17 Or, to use another illustration: A young man keeps calling on a young lady. He protests that he loves her very much. He takes her out to dine, to the theater, and buys gifts for her. Others think he is courting her, but he studiously avoids the subject of marriage. Can he be said to love the young lady? What she most likely has in mind is getting married. However, he does not want to lose his freedom, he does not want to be “tied down” to her. So all his protestations of loving her are empty, insincere. It is similar with any person who professes that he loves Jehovah God and that he appreciates all that God has done for him. If within a reasonable period of time he does not dedicate himself to do God’s will, following in Jesus’ footsteps, his professions have a hollow ring, betray a lack of love, trust and faith in Jehovah God and may actually be insincere.
18. What does 1 Peter 3:21 show as to the need for a person’s getting baptized?
18 Furthermore, baptism is essential for gaining a good conscience toward God. The apostle Peter makes this point clear at 1 Peter 3:21: “That which corresponds to this [that is, the flood of Noah’s day] is also now saving you, namely, baptism, (not [merely] the putting away of the filth of the flesh [important as that is], but the request made to God for a good conscience,) through the resurrection of Jesus Christ.”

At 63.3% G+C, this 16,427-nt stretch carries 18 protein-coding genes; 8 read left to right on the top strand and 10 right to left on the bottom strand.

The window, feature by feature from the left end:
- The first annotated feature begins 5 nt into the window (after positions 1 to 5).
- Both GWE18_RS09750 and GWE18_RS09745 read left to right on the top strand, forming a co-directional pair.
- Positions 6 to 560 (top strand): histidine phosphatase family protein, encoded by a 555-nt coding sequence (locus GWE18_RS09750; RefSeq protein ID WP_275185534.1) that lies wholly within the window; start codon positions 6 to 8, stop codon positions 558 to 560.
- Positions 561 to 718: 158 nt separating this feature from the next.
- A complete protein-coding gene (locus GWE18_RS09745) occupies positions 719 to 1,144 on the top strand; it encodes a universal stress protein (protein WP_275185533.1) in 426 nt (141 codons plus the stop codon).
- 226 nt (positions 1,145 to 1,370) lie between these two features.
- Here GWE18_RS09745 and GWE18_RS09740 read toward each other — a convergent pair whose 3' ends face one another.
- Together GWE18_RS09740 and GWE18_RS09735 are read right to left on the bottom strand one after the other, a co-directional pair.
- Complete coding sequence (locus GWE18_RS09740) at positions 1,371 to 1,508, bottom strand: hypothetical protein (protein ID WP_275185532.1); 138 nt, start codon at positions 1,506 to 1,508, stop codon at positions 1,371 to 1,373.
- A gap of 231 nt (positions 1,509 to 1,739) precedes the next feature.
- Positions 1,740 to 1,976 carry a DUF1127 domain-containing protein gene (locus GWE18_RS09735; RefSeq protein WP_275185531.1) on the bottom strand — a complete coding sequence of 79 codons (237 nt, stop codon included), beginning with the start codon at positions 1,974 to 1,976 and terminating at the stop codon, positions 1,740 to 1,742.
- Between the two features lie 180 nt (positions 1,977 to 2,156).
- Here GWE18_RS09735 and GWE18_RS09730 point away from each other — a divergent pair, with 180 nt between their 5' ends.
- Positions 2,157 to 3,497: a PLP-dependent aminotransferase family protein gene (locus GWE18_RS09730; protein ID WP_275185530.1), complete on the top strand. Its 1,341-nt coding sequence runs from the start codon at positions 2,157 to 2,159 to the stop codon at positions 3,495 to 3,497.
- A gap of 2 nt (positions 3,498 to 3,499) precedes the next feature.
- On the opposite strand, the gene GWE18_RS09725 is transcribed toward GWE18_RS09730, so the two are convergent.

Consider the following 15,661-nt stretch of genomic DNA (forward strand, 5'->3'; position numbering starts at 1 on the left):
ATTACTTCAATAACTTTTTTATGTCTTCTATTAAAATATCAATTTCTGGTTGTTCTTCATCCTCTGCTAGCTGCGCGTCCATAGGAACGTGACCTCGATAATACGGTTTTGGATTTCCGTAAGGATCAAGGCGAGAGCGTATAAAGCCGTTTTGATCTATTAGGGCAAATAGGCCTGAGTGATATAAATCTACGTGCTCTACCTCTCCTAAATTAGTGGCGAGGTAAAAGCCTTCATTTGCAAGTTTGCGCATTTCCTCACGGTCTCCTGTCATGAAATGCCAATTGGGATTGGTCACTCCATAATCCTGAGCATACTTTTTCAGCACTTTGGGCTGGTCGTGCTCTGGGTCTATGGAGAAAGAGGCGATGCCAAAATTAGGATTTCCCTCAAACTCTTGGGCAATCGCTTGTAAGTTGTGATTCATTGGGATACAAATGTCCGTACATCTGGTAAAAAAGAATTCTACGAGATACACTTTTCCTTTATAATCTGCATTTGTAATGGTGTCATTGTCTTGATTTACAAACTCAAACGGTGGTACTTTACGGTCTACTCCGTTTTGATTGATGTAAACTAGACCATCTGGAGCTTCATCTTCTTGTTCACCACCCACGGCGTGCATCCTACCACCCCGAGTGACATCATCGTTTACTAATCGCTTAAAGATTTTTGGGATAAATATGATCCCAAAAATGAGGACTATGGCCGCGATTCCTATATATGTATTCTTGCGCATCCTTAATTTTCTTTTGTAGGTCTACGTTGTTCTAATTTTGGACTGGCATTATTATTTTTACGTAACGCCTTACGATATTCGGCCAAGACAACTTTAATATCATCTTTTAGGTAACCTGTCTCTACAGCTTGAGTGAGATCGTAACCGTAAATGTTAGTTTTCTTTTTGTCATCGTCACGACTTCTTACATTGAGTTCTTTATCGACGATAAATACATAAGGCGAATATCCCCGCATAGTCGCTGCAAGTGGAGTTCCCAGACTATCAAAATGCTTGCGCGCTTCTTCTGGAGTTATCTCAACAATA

19. (a) How fitting is the symbol of baptism? (b) What practical aspects does it have?
19 Baptism is a most fitting symbol of our having made our choice to work with Jehovah God by dedicating ourselves to do his will as footstep followers of Jesus Christ. By going down into the water, being covered by it, we are, as it were, buried. We die as to our former course of action; it marks the death of our selfish course, our choosing to do as WE please. Being raised up out of the water well pictures our being made alive to the doing of God’s will, so as to walk ‘in newness of life.’ Water baptism might also be said to have a very practical aspect, as a person might easily forget that he orally agreed to do God’s will, or even forget that he once signed a paper to that effect; for how many things we forget that we have said or even written down! But can one forget that once, after hearing a discourse on baptism and joining in prayer, he changed his clothes to a bathing suit and got baptized in the presence of many witnesses? Hardly! Having taken such a step, one has the obligation of following through by being a co-worker with Jehovah God. What all this involves will be considered in the succeeding article.